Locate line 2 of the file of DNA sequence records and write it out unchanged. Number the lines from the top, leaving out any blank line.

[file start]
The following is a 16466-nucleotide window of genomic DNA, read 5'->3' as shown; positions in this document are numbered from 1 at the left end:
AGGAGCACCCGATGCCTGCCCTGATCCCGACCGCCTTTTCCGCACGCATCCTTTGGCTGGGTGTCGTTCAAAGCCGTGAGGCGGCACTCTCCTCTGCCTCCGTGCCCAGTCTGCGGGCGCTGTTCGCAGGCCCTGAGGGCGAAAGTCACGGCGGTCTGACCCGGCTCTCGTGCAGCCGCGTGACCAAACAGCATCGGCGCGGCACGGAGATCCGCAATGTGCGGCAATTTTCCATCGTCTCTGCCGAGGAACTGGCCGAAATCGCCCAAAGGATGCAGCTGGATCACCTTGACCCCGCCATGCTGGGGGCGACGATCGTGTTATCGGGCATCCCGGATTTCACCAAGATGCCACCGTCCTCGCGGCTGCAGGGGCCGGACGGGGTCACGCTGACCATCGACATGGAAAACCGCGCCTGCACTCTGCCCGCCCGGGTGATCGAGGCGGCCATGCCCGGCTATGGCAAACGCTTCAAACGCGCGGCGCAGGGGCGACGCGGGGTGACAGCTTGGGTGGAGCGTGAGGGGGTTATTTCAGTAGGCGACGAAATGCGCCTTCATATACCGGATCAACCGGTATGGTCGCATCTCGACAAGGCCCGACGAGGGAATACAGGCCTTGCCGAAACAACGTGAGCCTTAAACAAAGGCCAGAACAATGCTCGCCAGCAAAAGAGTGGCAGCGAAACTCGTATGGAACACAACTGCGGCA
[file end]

AGGAGCACCCGATGCCTGCCCTGATCCCGACCGCCTTTTCCGCACGCATCCTTTGGCTGGGTGTCGTTCAAAGCCGTGAGGCGGCACTCTCCTCTGCCTCCGTGCCCAGTCTGCGGGCGCTGTTCGCAGGCCCTGAGGGCGAAAGTCACGGCGGTCTGACCCGGCTCTCGTGCAGCCGCGTGACCAAACAGCATCGGCGCGGCACGGAGATCCGCAATGTGCGGCAATTTTCCATCGTCTCTGCCGAGGAACTGGCCGAAATCGCCCAAAGGATGCAGCTGGATCACCTTGACCCCGCCATGCTGGGGGCGACGATCGTGTTATCGGGCATCCCGGATTTCACCAAGATGCCACCGTCCTCGCGGCTGCAGGGGCCGGACGGGGTCACGCTGACCATCGACATGGAAAACCGCGCCTGCACTCTGCCCGCCCGGGTGATCGAGGCGGCCATGCCCGGCTATGGCAAACGCTTCAAACGCGCGGCGCAGGGGCGACGCGGGGTGACAGCTTGGGTGGAGCGTGAGGGGGTTATTTCAGTAGGCGACGAAATGCGCCTTCATATACCGGATCAACCGGTATGGTCGCATCTCGACAAGGCCCGACGAGGGAATACAGGCCTTGCCGAAACAACGTGAGCCTTAAACAAAGGCCAGAACAATGCTCGCCAGCAAAAGAGTGGCAGCGAAACTCGTATGGAACACAACTGCGGCA